Sleep is a difficult topic to grapple with historically, and at present the most interesting historical episode involves relatively recent change. Child-rearing manuals in nineteenth-century America did not deal with sleep as a problem, despite or perhaps because of extensive health advice in other categories. Surely, individual parents faced children with unusual sleep difficulties, but a sense of a larger category of issues did not emerge. Snippets of advice, for example in American women's magazines, suggested that relatively short periods of formal sleep were required of children–six to eight hours were often mentioned, which confirms the impression that sleep was not viewed as a source of problems.

Analyzing a lack of concern is a challenging task historically. Several factors help explain why nineteenth-century adults (and probably their counterparts in earlier periods as well) did not pay much attention to children's sleep in general. First, naps were common, for many adults as well as children. Historians have noted how adult sleep patterns before modern times were less rigidly defined than they are now, and children's sleep benefited from a similarly relaxed definition. Where sleep was an issue, for individual children, many parents undoubtedly used opiates or alcohol to help. The absence of much artificial light reduced nighttime stimulation and facilitated getting children off to bed.

Concern about adult sleep began to increase toward the end of the nineteenth century, as part of the attack on stress disorders such as the then-popular disease, neurasthenia, and the general tensions seen in modern life. Growing use of electric lights and the popularization of caffeine drinks added to the emergence of sleep as a problem. Some discussions began to spill over into the treatment of children, but it was not until the 1920s that child-rearing manuals picked up the question of children's sleep as a standard topic. From that point onward, sections of all the major manuals, plus publications like PARENTS MAGAZINE, were devoted to sleep. Pediatricians also dispensed sleep advice, and doctors took the lead in recommending increasing amounts of sleep, from infancy onward. Getting children to bed became a major daily ritual for parents and children alike, a regular opportunity for contests between freedom and authority. For their part, child experts, headed by the behaviorists, urged that set bedtimes were a vital part of the socialization of children, as well as the protection for their health. New rituals such as daily bathing, story reading, mass-produced toys like the new TEDDY BEARS, or night lights were variously employed.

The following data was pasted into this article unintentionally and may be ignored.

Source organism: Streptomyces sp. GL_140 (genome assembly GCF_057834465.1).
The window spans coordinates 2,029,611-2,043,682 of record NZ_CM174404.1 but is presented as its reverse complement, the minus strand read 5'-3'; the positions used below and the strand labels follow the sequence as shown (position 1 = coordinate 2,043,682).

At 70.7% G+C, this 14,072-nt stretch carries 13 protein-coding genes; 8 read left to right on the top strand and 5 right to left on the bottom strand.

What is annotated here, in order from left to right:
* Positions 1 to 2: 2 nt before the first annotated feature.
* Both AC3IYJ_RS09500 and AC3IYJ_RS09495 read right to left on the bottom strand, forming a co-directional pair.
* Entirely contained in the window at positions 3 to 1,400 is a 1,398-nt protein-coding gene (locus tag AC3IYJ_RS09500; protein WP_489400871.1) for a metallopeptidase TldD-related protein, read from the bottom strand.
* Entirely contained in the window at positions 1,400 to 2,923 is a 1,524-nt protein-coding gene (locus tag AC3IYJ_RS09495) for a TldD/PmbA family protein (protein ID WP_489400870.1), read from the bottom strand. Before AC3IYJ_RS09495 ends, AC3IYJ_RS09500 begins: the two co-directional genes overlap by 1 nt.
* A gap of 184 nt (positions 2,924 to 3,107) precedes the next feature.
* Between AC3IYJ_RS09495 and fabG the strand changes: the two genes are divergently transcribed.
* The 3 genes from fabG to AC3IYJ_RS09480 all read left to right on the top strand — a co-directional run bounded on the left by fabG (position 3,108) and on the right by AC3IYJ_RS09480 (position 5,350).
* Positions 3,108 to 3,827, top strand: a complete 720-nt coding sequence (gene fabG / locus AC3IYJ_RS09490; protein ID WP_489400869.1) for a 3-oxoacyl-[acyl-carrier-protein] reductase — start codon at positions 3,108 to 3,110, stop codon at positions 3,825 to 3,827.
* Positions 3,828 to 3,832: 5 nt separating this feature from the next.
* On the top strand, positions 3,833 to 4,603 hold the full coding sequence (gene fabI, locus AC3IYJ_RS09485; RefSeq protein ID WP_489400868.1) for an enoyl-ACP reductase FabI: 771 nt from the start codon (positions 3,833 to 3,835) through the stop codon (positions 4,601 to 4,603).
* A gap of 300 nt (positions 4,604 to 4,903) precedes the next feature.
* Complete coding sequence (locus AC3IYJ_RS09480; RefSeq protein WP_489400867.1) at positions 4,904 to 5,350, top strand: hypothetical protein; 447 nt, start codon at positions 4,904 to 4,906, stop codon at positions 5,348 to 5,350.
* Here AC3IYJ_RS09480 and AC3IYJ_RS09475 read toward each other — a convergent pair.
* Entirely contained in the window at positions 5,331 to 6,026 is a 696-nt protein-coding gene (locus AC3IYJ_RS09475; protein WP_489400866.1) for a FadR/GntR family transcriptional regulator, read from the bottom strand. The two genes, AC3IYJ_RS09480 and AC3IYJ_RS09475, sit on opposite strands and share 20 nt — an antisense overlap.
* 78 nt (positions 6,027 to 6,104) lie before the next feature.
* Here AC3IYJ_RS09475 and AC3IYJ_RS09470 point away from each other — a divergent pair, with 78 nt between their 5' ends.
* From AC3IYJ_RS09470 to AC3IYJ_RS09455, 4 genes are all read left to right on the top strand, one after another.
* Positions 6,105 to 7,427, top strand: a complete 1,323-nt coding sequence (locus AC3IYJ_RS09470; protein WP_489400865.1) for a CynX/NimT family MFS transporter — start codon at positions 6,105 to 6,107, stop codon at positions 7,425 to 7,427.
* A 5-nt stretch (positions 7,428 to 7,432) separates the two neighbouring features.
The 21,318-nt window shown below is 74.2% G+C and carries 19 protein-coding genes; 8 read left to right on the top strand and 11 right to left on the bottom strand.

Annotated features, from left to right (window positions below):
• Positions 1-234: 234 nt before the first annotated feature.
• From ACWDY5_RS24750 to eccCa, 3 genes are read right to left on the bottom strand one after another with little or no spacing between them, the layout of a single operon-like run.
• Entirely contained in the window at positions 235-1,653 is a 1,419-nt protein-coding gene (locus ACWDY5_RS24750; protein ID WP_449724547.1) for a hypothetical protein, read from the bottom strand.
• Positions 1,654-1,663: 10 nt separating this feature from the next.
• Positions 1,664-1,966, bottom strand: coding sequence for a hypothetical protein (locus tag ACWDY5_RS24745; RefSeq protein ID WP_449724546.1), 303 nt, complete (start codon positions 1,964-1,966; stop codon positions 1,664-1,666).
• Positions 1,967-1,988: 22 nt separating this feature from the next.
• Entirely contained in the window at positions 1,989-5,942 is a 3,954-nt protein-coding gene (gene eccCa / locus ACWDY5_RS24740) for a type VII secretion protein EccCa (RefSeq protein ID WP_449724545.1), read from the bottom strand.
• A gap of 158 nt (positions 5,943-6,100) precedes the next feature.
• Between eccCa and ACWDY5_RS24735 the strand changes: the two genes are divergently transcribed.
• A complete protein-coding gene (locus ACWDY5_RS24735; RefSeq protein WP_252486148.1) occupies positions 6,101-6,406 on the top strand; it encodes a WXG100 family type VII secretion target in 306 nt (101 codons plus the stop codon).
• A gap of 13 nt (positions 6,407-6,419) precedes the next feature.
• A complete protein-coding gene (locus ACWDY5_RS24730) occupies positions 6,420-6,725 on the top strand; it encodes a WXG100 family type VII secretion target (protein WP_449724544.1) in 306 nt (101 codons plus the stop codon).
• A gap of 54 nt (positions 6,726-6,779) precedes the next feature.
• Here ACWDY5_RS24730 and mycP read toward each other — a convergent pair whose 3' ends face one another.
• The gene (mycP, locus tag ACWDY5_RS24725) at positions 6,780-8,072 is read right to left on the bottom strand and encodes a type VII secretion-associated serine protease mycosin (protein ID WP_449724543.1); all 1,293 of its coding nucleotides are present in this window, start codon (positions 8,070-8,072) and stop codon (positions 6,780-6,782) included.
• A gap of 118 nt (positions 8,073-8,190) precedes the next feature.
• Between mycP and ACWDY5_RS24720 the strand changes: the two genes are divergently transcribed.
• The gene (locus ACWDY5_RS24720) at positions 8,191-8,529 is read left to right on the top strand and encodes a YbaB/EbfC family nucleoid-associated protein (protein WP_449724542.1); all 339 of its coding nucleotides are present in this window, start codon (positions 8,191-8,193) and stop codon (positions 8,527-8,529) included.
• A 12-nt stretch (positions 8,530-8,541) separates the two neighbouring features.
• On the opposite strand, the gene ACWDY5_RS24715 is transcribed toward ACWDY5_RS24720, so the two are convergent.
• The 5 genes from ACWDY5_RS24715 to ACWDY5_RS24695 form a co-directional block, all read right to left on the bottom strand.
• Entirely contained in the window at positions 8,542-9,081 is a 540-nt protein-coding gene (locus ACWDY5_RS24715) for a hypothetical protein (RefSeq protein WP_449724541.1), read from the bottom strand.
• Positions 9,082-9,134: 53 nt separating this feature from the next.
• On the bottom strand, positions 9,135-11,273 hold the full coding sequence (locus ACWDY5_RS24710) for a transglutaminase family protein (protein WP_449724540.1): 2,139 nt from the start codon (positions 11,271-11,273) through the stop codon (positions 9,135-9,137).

Why did sleep standards escalate, and why did sleep become a more significant issue? Experts were clearly eager to promote a variety of problems to which they had solutions, and the inclusion of sleep obviously qualified as yet another area where well-meaning parents needed outside help. Growing psychological interest in dreams, and research on the troubled dreams of children, provided an additional scientific basis for sleep concerns. New distractions, such as the radio, plus the noise of modern urban life may have made sleep, in fact, more difficult to achieve than before. Schooling requirements reduced the opportunity for naps except for the very young. Most children, like most adults, now had to be taught to sleep intensively for a period of time, rather than indulging more on the spur of the moment.

It was also true that children's sleep arrangements had been changing in the United States, from the late nineteenth century onward. Babies were increasingly placed in cribs at a fairly young age, rather than rocked in cradles as their parents worked or relaxed. Learning to sleep alone was an important modern discipline, and cribs allowed parents to put infants in a separate space. As adults had new recreations in the evening, they looked for ways to free themselves from on-the-spot care of sleeping children. Older children graduated from cribs to beds and were not as likely to sleep with other siblings. Birth rate reductions meant that there were fewer siblings, and experts urged that children were better off with their own, separate rooms. These specific changes in sleeping arrangements, aimed at a new level of individuation, may well have created the kinds of new sleep problems to which the child-rearing literature responded.

Specific recommendations about getting children to sleep oscillated during the twentieth century. The strict regimen of the behaviorist approach in the 1920s was modified in the mid-twentieth century by more permissive experts such as DR. BENJAMIN SPOCK. But adult concern about children's sleep persisted at a fairly high level. Many children who learned of sleep as a problem in their own early years may have been encouraged to worry about sleep in new ways even as they grew to adulthood. The implications of the twentieth-century change in approach to children's sleep, at least in the United States, remain a fascinating area of study.

See also: Child-Rearing Advice Literature; Children's Spaces.


Ekirch, A. Roger. 2001. "Sleep We Have Lost: Pre-Industrial Slumber in the British Isles." The American Historical Review 106, no.2: 343.

Fishbein, Morris. 1926. "The Tired Child." Hygeia: 406–407

Stearns, Peter N., Perrin Rowland, and Lori Giarnella. 1996. "Children's Sleep: Sketching Historical Change." Journal of Social History 30: 345–366